ELENA FERRANTE’S NEW BOOK: ART WINS
A few paragraphs into Elena Ferrante’s new novel, “The Story of the Lost Child,” the final volume of the writer’s so-called Neapolitan tetralogy—the first three volumes are “My Brilliant Friend,” “The Story of a New Name,” and “Those Who Leave and Those Who Stay”—Lena, the narrator, says that now we’re coming to “the most painful part of the story.” Really? It’s going to get worse? When we last saw Lena, she was walking out on a decent husband and two daughters to run off with a man who we know is going to betray her. The little girls scream and weep and hang onto her skirt, begging her not to go. “I couldn’t bear it,” she writes. “I knelt down, I held them around the waist, I said: All right, I won’t go, you are my children, I’ll stay with you.” This calms them down. Then she goes to her bedroom and packs the suitcase she will take when, a few days later, she drops the girls off with a neighbor, says she’ll be back shortly, and leaves for the train station.
Ferrante’s Neapolitan series, unlike other long historical novels we might compare it with (“Buddenbrooks,” “Remembrance of Things Past”), does not go to a lot of trouble to span generations or social classes. Most of its characters come from a single cluster of working-poor families living in a noisy, hot slum on the outskirts of Naples between 1950 and 2010. Ferrante supplies a dramatis personae at the beginning of the first volume—the shoemaker’s family, the Cerullos, Fernando, Nunzia, Lila, and Rino; the mad widow’s family, the Cappuccios, Melina (the widow), Ada, and Antonio; the grocer’s family, the Carraccis, Don Achille, Maria, Stefano, Pinuccia, and Alfonso; the train conductor’s family, the Sarratores, Donato, Lidia, Nino, Marisa, et al.—and, apart from births and deaths, the cast hasn’t changed much by the fourth volume. All these people are fantastically enmeshed. They practically can’t walk to the corner without running into someone they’ve slept with or beaten up.
But no two characters are more bound together than Lila, the shoemaker’s daughter, and Lena, the porter’s daughter. Both were born in 1944; they meet at the age of six, when they are entering first grade. Lena is blond and plump and inclined to do as she’s told. Lila is dark and skinny and ferocious. “Her quickness of mind was like a hiss, a dart, a lethal bite.” Everyone’s afraid of Lila, and most of them are in love with her, too, but none more than Lena, and Lila loves Lena back, though “love” is too narrow a word for it. The two envy each other, compete with each other. They help and gravely harm each other. In “The Story of the Lost Child,” they get pregnant at the same time; they go to their doctor’s appointments together, and each holds the other’s hand during her pelvic examination. For much of that book, Lena’s family lives upstairs from Lila’s, and their children eat and sleep now at one apartment, now at the other. You could say (as Rachel Cusk more or less does, in her Times Book Review essay this week) that they are two halves of one complete woman, but actually each is complete in herself. And it is through their interaction that Ferrante says what she has to say about the world.
She has two subjects, basically. The first is women. This is the most thoroughgoing feminist novel I have ever read. (I will call the four books one novel. They are, though the first volume, at least, could be read without the others.) In the person of Lila, we have an embodiment of female beauty like something out of Titian. At the end of “My Brilliant Friend,” this girl, sixteen years old and due to get married, to Stefano, that afternoon, asks Lena to give her a bath. Lena speaks of her inner turmoil at being asked to rest her gaze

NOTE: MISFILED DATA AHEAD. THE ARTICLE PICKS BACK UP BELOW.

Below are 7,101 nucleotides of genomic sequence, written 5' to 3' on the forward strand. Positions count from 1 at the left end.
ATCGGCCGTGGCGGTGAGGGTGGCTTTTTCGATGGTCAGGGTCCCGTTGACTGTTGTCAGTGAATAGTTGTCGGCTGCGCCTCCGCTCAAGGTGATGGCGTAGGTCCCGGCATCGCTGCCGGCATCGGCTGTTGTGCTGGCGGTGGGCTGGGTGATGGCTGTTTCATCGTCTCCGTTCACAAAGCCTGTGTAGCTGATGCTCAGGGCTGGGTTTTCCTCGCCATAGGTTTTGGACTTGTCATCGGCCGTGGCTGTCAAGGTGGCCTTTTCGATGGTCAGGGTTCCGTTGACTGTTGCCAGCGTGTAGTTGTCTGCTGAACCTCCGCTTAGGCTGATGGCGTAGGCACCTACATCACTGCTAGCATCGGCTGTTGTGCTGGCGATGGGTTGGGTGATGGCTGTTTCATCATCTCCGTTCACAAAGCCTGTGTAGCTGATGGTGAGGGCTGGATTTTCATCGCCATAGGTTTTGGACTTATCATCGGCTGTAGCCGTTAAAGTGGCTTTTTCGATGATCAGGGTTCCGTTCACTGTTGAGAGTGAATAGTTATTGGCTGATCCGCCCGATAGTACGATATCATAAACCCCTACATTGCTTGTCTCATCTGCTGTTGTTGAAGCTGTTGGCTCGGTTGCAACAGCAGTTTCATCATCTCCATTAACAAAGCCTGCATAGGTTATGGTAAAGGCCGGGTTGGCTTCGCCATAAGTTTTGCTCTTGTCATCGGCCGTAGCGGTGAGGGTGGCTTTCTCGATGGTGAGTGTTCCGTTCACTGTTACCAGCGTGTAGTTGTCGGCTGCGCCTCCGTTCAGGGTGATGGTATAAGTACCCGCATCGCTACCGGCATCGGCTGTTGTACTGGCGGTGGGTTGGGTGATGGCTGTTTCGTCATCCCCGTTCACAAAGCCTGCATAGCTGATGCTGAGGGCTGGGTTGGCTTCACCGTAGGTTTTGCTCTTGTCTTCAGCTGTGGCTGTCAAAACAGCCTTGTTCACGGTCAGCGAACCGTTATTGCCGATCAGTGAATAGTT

on the childish shoulders, on the breasts and stiffly cold nipples, on the narrow hips and the tense buttocks, on the black sex, on the long legs, and on the tender knees, on the curved ankles, on the elegant feet; and to act as if it’s nothing, when instead everything is there, present, in the poor dim room, amid the worn furniture, on the uneven, water-stained floor. … I washed her with slow, careful gestures, first letting her squat in the tub, then asking her to stand up: I still have in my ears the sound of the dripping water, and the impression that the copper of the tub had a consistency not different from Lila’s flesh, which was smooth, solid, calm. I had a confusion of feelings and thoughts: embrace her, weep with her, kiss her, pull her hair, laugh, pretend to sexual experience and instruct her in a learned voice, distancing her with words just at the moment of greatest closeness. But in the end there was only the hostile thought that I was washing her, from her hair to the soles of her feet, early in the morning, just so that Stefano could sully her in the course of the night. I imagined her naked as she was at that moment, entwined with her husband, in the bed in the new house, while the train clattered under their windows and his violent flesh entered her with a sharp blow, like the cork pushed by the palm into the neck of a wine bottle.
As Ferrante makes clear here, a woman’s sexual allure will not get her much. Lila never liked sex. (Her wedding night is a violent rape scene.) As for Lena, she does like sex, and, in a touching passage, she says to her old boyfriend Antonio—whose heart she broke for the sake of the no-good Nino she’s running away with at the end of “Those Who Leave and Those Who Stay”—that it was he who awakened her to it: “He was the discovery of excitement, he was the pit of the stomach that grew warm, that opened up, that turned liquid, releasing a burning indolence.” But, as she goes on to tell him, nothing ever fulfilled that expectation. At the end of the book, Lena is alone, and Lila, no doubt, is, too.